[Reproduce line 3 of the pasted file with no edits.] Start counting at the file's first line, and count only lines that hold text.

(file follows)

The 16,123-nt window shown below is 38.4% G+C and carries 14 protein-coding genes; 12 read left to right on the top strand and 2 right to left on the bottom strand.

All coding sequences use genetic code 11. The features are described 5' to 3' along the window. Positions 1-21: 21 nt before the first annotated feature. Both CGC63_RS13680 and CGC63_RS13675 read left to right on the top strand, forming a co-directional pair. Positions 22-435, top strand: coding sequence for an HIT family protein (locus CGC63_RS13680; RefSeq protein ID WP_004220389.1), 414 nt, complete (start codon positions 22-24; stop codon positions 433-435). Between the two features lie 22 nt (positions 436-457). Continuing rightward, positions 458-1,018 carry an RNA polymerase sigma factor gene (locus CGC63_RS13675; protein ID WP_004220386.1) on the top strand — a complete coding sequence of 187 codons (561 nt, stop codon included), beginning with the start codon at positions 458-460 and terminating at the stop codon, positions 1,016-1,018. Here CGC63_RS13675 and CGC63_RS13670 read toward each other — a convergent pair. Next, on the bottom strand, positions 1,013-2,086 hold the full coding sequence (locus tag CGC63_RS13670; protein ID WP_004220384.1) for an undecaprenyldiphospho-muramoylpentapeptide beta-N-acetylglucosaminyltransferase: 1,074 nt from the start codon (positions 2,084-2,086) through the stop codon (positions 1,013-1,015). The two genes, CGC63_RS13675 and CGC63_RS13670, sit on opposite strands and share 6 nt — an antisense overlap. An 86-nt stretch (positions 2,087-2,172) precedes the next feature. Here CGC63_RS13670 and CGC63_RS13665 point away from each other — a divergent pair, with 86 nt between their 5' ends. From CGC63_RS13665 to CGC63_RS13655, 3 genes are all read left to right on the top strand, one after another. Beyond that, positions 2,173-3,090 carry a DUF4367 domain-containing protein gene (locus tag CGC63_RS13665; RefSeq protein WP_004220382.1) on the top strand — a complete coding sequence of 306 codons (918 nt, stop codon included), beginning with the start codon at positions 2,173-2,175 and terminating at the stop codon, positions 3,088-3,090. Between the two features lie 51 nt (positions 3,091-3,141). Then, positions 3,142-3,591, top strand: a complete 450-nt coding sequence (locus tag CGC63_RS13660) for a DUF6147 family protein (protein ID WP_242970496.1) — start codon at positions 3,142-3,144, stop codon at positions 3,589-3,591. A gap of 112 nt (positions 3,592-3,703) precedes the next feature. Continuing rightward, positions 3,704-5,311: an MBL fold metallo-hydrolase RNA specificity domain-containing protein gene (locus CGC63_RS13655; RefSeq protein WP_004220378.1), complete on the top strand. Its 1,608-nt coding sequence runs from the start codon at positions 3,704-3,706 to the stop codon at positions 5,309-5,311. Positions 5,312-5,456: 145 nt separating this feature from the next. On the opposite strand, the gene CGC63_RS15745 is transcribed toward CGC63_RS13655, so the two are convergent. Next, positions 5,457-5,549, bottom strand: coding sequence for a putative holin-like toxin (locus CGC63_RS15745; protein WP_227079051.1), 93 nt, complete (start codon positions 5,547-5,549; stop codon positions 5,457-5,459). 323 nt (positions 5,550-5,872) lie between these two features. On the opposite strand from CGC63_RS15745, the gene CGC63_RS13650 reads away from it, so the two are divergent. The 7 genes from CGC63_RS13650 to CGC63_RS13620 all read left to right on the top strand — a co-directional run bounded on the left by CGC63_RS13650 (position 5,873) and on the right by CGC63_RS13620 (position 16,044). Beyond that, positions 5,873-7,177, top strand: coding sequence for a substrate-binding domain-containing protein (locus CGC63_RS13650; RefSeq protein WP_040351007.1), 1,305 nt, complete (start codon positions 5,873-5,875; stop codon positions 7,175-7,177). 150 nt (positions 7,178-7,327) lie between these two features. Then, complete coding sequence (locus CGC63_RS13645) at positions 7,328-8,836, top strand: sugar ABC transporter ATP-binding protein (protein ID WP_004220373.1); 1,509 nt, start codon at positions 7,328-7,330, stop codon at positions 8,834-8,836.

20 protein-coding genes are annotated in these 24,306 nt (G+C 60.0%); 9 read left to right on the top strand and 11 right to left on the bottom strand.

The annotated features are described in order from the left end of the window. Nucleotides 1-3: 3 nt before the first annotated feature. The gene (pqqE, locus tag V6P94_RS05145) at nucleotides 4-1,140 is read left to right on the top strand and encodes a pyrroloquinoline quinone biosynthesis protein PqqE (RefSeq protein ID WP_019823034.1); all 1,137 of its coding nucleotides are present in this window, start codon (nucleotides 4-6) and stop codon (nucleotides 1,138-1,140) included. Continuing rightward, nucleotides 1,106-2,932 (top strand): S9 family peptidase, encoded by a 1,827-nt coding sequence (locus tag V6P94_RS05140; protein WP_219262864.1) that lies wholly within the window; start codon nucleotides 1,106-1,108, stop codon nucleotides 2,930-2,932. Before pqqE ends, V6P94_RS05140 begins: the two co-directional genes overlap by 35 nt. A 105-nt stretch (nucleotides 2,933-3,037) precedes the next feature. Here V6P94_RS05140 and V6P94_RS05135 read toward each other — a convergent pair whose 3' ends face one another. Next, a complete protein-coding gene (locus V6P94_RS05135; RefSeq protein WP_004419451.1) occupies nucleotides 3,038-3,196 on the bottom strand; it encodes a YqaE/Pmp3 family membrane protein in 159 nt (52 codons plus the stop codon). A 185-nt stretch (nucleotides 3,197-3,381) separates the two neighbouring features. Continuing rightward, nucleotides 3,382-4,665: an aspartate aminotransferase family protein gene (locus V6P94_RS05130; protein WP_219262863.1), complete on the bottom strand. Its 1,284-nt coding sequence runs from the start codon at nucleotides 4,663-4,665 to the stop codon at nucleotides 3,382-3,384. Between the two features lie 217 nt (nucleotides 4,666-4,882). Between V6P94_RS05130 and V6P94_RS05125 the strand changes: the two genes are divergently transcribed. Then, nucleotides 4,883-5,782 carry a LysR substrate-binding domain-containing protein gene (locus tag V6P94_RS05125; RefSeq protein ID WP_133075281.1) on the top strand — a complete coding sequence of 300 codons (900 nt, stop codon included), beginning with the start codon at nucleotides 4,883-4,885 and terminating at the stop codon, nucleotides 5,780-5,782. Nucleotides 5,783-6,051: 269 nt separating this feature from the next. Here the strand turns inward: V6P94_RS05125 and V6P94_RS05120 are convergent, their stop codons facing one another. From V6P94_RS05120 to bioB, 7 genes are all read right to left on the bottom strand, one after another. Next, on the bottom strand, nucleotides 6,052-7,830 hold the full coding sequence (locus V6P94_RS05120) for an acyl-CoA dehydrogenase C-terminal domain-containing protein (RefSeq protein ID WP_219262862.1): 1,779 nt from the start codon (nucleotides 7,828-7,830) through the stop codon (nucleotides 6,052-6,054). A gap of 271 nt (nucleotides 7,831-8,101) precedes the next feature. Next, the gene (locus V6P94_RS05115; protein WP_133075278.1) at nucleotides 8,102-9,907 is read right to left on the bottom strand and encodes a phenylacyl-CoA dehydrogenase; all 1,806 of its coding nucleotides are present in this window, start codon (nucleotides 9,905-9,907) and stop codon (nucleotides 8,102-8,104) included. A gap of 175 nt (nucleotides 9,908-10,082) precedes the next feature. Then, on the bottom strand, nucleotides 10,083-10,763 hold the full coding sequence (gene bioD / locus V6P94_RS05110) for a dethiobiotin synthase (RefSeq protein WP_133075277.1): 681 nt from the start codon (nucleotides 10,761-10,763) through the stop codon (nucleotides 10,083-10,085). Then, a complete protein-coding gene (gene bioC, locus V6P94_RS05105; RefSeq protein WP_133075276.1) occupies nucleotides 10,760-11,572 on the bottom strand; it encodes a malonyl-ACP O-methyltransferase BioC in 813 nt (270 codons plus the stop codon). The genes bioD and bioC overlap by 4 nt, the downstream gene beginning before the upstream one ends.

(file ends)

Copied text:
20 protein-coding genes are annotated in these 24,306 nt (G+C 60.0%); 9 read left to right on the top strand and 11 right to left on the bottom strand.